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The Mesolithic Inheritance: Contrasting Neolithic Monumentality in Eastern and Western Scotland

Published online by Cambridge University Press:  18 February 2014

Denise Telford
Affiliation:
44 Hamilton Place, Flat 3F1, Stockbridge, Edinburgh EH3 5AX

Abstract

Generalised socio-economic models have in the past been applied wholesale to Neolithic monuments throughout Scotland without taking the country's diverse physical landscape and cultural histories into account. This paper explores whether regional variations in Neolithic monumentality can be paralleled with earlier Mesolithic disparities, and considers to what extent, with the introduction of agriculture, contemporary social systems and thus the ideology underlying monumental construction was affected by geographical factors.

It is suggested that:

• Contrasts during the Mesolithic between the Western seaboard and the Eastern lowlands/South-east Scotland continue throughout the Neolithic.

• The different functions of monuments during the Early Neolithic are generally dictated by divergent topography in Eastern and Western Scotland.

• By the later Neolithic social hierarchies emerged in regions suited to agricultural development.

Résumé

Dans le passé, on a appliqué sans discrimination des modèles socio-économiques généralisés à l'ensemble des monuments néolithiques écossais sans tenir compte de la diversité du paysage physique et des histoires culturelles de ce pays. Cette étude examine si les variations régionales dans le mégalithisme néolithique ont un parallèle dans les disparités mésolithiques antérieures et considère jusqu'à quel point, avec l'introduction de l'agriculture, les systèmes sociaux contemporains et donc l'idéologie sous-jacente à la construction de mégalithes a été affectée par des facteurs géographiques. On émet l'hypothèse que:

1) les contrastes qui existaient au mésolithique entre la côte ouest et les basses terres du sud-est de l'Ecosse se prolongèrent tout au long du néolithique,

2) les différentes fonctions des mégalithes au cours du néolithique tardif furent généralement dictées par une topographie divergente à l'est et à l'ouest de l'Ecosse, et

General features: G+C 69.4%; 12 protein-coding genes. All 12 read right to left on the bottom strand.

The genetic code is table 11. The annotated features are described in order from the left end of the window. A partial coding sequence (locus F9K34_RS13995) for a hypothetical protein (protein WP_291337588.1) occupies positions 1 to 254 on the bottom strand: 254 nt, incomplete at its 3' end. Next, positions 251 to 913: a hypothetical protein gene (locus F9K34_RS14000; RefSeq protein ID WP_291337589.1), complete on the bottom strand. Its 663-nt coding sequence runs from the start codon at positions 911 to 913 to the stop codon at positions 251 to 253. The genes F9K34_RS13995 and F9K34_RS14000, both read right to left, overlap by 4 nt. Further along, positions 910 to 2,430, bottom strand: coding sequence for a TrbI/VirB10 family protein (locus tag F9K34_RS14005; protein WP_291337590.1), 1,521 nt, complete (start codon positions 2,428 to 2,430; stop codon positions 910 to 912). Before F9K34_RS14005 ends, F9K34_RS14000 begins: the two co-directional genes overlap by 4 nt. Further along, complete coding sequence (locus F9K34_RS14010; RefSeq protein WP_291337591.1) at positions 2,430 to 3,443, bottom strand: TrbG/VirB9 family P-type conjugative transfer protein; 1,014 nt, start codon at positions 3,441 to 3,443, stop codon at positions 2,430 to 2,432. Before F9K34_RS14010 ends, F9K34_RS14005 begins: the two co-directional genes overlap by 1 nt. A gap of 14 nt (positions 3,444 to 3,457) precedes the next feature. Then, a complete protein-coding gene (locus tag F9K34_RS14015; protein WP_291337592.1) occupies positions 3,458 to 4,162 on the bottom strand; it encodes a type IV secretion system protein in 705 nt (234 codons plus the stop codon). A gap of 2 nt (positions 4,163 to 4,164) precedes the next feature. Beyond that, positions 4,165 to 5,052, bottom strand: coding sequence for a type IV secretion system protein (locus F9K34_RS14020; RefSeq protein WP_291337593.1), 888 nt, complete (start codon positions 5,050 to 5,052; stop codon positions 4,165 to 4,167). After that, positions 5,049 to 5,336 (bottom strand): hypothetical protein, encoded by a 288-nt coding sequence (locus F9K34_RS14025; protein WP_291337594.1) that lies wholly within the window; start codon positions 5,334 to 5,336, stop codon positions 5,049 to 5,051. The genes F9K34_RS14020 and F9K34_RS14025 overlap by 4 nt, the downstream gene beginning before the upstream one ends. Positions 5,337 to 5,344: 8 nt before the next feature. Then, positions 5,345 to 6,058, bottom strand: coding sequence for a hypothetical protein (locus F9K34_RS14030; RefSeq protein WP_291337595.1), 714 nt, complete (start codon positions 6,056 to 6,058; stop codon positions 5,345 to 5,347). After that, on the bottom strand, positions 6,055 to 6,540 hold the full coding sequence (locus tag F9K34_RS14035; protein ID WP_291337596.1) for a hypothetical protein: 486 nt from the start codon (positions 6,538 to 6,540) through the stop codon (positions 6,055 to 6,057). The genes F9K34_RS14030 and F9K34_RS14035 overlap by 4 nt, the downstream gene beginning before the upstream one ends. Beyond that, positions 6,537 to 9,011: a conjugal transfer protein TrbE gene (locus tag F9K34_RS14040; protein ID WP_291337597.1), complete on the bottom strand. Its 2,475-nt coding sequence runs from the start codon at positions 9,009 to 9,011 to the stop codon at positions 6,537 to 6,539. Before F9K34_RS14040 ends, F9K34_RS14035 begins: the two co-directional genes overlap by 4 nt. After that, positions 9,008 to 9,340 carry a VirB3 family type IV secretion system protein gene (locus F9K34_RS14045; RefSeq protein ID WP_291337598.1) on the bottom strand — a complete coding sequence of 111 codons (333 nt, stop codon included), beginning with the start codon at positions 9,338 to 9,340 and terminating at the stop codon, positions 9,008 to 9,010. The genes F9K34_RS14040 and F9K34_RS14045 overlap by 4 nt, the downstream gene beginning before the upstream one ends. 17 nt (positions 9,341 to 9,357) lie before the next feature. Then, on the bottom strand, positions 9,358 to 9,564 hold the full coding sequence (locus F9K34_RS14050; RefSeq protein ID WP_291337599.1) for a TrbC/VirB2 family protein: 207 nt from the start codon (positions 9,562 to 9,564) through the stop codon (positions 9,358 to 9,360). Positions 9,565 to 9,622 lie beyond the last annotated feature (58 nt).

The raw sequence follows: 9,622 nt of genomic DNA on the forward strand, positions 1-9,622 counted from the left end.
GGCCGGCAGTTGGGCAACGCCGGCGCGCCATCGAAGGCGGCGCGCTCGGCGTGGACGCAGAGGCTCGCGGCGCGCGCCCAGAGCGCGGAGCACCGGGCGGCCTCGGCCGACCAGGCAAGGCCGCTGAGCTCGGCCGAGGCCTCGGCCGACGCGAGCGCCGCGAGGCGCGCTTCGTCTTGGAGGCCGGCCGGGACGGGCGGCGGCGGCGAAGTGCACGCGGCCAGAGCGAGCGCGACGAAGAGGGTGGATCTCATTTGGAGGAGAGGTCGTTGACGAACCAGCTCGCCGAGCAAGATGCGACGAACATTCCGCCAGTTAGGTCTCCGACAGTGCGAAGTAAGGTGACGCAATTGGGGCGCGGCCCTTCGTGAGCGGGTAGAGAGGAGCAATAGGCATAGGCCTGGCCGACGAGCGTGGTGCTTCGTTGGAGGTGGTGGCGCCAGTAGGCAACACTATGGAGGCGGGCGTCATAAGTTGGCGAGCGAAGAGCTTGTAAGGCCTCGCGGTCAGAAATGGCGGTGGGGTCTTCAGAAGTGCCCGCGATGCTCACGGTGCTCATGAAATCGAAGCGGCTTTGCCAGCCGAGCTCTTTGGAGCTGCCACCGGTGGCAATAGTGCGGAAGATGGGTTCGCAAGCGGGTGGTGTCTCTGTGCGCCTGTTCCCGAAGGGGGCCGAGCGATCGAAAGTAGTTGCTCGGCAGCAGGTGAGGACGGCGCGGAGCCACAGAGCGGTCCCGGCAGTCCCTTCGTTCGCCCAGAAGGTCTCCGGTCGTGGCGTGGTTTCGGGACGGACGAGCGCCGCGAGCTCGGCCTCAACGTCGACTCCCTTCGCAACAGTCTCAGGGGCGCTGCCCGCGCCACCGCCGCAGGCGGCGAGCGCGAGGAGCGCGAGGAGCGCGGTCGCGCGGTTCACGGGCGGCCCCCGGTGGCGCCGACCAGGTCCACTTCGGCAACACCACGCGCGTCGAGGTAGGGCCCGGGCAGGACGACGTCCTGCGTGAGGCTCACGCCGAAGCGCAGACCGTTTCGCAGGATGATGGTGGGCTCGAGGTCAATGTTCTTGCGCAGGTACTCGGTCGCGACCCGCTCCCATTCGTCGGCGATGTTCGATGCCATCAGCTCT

3) venu le néolithique final, des hiérarchies sociales avaient fait leur apparition dans des régions propres au développement de l'agriculture.

Resúmen

Modelos generalizados de tipo socio-económico se han aplicado en el pasado para todos los monumentos neolíticos en Escocia, sin tener en cuenta la diversidad física del paisaje y sus distintas historias culturales. Este trabajo investiga la posibilidad de que las variaciones regionales en la monumentalidad neolítica puedan ser paralelas a anteriores diferencias durante el mesolítico, y considera hasta qué punto, con la introducción de la agricultura, los sistemas sociales de aquella época, y por tanto la ideología en los que se basaba la construcción de monumentos, fue afectada por factores geográficos. Sugerimos que:

1) los contrastes durante el mesolítico entre la zona costera occidental y la planicie oriental/sureste de Escocia continuaron a lo largo del neolítico;

2) que las diferentes funciones de los monumentos durante la primera parte del neolítico por lo general estuvieron dictadas por la diferencias en topografía entre el este y el oeste de Escocia; y

3) que en la última parte del neolítico emergieron jerarquías sociales en las regiones más aptas para el desarrollo agrícola.

Zusammenfassung

In der Vergangenheit wurden generalisierte sozioökonomische Modelle auf sämtliche neolithischen Monumente in ganz Schottland angewandt ohne die unterschiedliche physische Landschaft und die verschiedenen Kulturgeschichten des Landes zu berücksichtigen. Dieser Artikel untersucht, ob regionale Variationen in neolithischer Monumentalität mit vorausgehenden mesolithischen Disparitäten parallelisiert werden kann, und diskutiert das Ausmaß, mit dem mit der Einführung der Landwirtschaft zeitgleiche Sozialsysteme und damit auch die der Errichtung von Monumenten unterliegende Ideologie von geographischen Faktoren beeinflusst wurden. Als Interpretation wird vorgeschlagen, dass erstens Gegensätze zwischen der Westküste und den östlichen Lowlands bzw. Südostschottland, die während des Mesolithikums bestanden, im Neolithikum andauerten; zweitens die unterschiedlichen Funktionen von Monumenten während des Frühneolithikums generell durch die abweichende Topographie in Ost- und Westschottland vorgegeben wurden; und drittens während des jüngeren Neolithikums soziale Hierarchien in jenen Regionen entstanden, die für eine landwirtschaftliche Entwicklung geeignet waren.

Type
Research Article
Copyright
Copyright © The Prehistoric Society 2002

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